Glazing - Easy but intimidating, at least at first.
The first time you pick up that brush to apply the glaze, you wonder what it will look like when you are done.
- Something so dark and thin might ruin my piece!
- I might get it all over myself!
- How much do I put on?
- How much do I take off?
- How do I apply?
- How do I wipe it off?
- When do I glaze?
- Is it first, last or in-between?
STEP BY STEP
- Prep your piece.
- *SUGGESTED STEP* Apply one coat of your topcoat and let it dry if using a flat or chalk type of paint that will suck up the glaze.
- Apply glaze
- Wipe off glaze.
Those are the basics. Now let's get specific and explain each step - just in case you feel you need it.
The process determines the look - you need to decide what you want it to look like and then choose your method based on your vision.
Glazing over chalk or flat type paint (a porous finish) - In the photo, the piece of trim on the left was glazed with Rustoleum's Chalked Smoked glaze right over Pure & Original's Silk White chalk type paint and it absorbed into the paint causing the white to change into gray-ish giving it a very weathered, antique look. The trim to the right has a coat of poly on it BEFORE glazing.
FYI: Since this piece, I've switched over to Retique It's Stain and Glaze because it's so much more versatile.
I prefer using polyacrylic first, before glazing to give it a smooth non-porous surface for the glaze to sit on and not soak in. You get a cleaner look, maintaining the basic white look. You will get the same look glazing over a non-flat latex paint.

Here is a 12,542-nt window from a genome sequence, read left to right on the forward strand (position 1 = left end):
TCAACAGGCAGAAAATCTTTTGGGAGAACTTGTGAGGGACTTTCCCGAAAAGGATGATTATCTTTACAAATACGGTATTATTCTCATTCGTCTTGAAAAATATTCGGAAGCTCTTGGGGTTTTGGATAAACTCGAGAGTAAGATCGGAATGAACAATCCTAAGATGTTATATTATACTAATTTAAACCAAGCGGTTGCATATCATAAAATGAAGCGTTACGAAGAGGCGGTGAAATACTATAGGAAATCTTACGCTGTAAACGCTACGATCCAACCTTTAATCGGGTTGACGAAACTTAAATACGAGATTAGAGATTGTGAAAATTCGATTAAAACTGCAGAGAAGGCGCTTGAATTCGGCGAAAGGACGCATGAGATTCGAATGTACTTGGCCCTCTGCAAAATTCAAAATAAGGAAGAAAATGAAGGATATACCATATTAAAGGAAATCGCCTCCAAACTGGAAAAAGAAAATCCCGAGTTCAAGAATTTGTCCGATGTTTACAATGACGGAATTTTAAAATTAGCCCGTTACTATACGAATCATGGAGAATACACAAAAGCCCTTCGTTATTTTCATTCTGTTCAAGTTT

You can see how one extra step can give you a completely different outcome. One is not better than the other, just different.
In this video, we used a chip brush to paint on the glaze and wiped it off with Scotts disposable rags.
The base coat was a white chalk paint with one coat of polycryclic applied prior to glazing to give us a non-porous surface. We didn't want the glaze to soak in, just highlight certain areas. Once it matched our vision, we let it dry and then topcoated with polycrylic once the glaze was dry.
You Can Glaze Plain Flat Surfaces - Don't Forget the Edges
A layer of poly was added on the chalk paint first before glazing.
The first step in glazing was to glaze the entire top and sides of the dresser, painting on, wiping off, to subdue the stark white just a bit. This by no means should be "perfectly glazed". Variations in the glazed surface will add interest.
Then we accented the edges of the dresser with the glaze. The first video on the left shows how Jillian started adding glaze on the edges using a sponge and paper towel to build the look she was going for.
The second video is an added layer after the first dried. The aging effect was multiplied by sponging, smudging and blotting another layer of the glaze.
Once you get the hang of glazing, you can get very creative - if you allow yourself the latitude to experiment and play with the glaze. You can start small and keep adding layers until you are satisfied.
TIP: If you are finding your glaze is drying too quickly, you can add General Finishes Extender to increase open time (so it doesn't dry so fast) and have a wet rag handy to wipe off the glaze if needed. The wet rag won't work as well if you don't have a layer of topcoat on your chalk paint, but it works perfectly to remove any and all of the glaze if you have put on a layer of poly before glazing.
These are the two glazing videos along with a couple of tips that I posted in May 2019 for the workshops I offered during enrollment. Just ignore the pitch at the end, you're already a Blueprint member! BUT, it is a good reminder of how we need a tribe for encouragement and to build our confidence.
We're always BETTER TOGETHER.